Wilkinson WMA Reopened to Public Use Following Whooping Cranes’ Departure

April 5, 2016 Jerry Kane

LINCOLN – Wilkinson Wildlife Management Area (WMA) in Platte County has reopened to the public following a temporary closure in place to protect whooping cranes using the area.

Three whooping cranes present at the WMA since March 25 left the area and continued their migration north on April 5.

Whooping cranes are an endangered species and their wild population totals only about 300 individuals. The entire population migrates through Nebraska each spring and fall between wintering sites along the Texas coast and breeding areas in northern Alberta. Whooping cranes are protected by both the federal Endangered Species Act and the Nebraska Nongame and Endangered Species Conservation Act.

The wetland at Wilkinson WMA was acquired and restored in the mid-1990s and current management has focused on providing habitat for migratory birds.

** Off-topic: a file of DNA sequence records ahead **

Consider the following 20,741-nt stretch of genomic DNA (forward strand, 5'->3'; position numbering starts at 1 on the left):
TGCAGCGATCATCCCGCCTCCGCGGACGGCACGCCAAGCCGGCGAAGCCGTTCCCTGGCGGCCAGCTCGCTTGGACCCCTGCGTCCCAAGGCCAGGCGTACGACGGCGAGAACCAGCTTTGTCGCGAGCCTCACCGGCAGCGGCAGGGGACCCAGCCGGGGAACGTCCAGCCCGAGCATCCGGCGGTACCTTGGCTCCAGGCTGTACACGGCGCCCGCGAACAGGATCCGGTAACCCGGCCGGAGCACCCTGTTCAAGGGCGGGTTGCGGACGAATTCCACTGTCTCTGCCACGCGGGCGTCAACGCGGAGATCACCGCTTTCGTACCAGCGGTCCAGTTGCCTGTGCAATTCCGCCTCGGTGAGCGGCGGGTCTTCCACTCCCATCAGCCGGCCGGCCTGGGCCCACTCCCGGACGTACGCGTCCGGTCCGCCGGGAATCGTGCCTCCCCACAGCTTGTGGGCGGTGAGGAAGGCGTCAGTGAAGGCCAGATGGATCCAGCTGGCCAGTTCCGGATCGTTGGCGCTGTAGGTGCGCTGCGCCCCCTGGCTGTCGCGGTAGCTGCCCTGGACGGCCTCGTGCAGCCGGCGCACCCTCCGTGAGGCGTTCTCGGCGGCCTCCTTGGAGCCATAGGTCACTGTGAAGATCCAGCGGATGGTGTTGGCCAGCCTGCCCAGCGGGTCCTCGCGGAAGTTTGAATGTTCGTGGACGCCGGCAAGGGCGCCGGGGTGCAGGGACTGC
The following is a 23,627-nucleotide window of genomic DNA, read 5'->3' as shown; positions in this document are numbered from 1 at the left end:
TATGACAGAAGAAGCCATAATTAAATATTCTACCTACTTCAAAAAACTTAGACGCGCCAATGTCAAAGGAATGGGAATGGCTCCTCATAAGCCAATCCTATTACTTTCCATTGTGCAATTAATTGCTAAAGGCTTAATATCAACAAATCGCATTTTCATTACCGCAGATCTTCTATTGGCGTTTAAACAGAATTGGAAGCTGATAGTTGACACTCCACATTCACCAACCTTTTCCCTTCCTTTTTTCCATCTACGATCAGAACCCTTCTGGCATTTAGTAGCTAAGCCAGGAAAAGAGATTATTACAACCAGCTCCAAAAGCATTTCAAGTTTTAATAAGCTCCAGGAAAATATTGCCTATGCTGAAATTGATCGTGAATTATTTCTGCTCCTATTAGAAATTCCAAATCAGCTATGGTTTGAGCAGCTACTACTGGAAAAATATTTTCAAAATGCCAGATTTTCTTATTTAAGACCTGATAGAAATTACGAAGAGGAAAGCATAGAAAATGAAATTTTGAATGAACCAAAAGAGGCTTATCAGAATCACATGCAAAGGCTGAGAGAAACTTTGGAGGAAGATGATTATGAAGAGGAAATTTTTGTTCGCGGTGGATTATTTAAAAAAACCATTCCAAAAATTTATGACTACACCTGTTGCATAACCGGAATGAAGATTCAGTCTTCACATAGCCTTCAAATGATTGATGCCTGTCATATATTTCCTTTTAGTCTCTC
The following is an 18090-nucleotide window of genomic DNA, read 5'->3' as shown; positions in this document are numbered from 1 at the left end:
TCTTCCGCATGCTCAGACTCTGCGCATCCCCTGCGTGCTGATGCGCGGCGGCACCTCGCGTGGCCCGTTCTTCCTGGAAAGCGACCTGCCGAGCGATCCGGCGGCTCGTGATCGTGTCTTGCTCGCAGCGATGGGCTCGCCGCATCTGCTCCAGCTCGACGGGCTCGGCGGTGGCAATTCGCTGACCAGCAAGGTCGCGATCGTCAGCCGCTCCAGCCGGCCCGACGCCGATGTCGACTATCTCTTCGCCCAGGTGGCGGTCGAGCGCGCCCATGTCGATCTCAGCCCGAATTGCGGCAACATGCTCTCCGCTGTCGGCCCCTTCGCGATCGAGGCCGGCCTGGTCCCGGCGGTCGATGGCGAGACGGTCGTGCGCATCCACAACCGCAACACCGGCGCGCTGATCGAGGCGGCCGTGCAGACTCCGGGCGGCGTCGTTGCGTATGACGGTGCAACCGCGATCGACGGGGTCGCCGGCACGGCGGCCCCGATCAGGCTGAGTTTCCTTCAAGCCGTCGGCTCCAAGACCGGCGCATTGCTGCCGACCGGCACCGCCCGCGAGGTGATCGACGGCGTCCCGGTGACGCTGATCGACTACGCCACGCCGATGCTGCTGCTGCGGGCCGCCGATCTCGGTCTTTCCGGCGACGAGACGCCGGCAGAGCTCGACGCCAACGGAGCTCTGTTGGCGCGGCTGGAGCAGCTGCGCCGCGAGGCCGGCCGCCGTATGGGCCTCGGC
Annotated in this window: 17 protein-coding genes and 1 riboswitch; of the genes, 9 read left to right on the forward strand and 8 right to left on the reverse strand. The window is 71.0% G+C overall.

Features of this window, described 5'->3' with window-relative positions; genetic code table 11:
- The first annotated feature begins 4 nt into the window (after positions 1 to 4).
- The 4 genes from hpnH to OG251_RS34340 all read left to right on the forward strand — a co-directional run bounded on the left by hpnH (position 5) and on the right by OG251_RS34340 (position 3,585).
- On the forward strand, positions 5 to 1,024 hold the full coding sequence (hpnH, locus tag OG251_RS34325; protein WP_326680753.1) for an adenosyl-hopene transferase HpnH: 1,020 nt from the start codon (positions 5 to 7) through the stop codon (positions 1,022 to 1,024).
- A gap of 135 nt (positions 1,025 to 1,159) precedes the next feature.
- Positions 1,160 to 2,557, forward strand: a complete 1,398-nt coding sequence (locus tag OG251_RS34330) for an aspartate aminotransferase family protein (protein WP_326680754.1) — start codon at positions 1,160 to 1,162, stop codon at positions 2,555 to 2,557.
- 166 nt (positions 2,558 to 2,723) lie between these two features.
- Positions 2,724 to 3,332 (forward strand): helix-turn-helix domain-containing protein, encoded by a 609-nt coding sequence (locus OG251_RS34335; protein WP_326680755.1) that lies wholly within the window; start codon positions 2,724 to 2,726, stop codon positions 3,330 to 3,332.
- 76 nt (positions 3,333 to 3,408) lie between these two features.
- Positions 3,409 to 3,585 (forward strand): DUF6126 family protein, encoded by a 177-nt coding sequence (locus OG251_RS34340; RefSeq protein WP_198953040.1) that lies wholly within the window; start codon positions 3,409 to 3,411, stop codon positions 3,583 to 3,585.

“Without the collective efforts of a number of individuals and partners, the beneficial habitat these endangered birds used during their extended stay would not have been available to the birds,” said Karie Decker, the Nebraska Game and Parks Commission’s acting wildlife division administrator.

Partners on the wetland acquisition and restoration project included The Todd Valley Wetland Foundation, Nebraska Environmental Trust, Natural Resources Conservation Service (Wetlands Reserve Program), Ducks Unlimited, Pheasants Forever, The U.S. Fish and Wildlife Service, Nebraska Game and Parks, and local citizens and landowners.

The three whooping cranes were viewed by nearly 400 individuals since information about their presence was made public March 31. Several viewers were local residents, but others came from Omaha, Lincoln and Topeka, Kansas, specifically to see the rare birds. People from South Dakota, North Carolina, Michigan and Minnesota, who came to Nebraska to see sandhill cranes along the central Platte River valley, also viewed the whooping cranes at Wilkinson.

“WMAs not only provide habitat for migratory birds and other wildlife, but they are important because they provide the public with diverse recreational opportunities, including wildlife viewing,” Decker said. “Nebraska Game and Parks appreciates the cooperation and assistance of the public and local landowners during the closure and whooping cranes’ stopover.”


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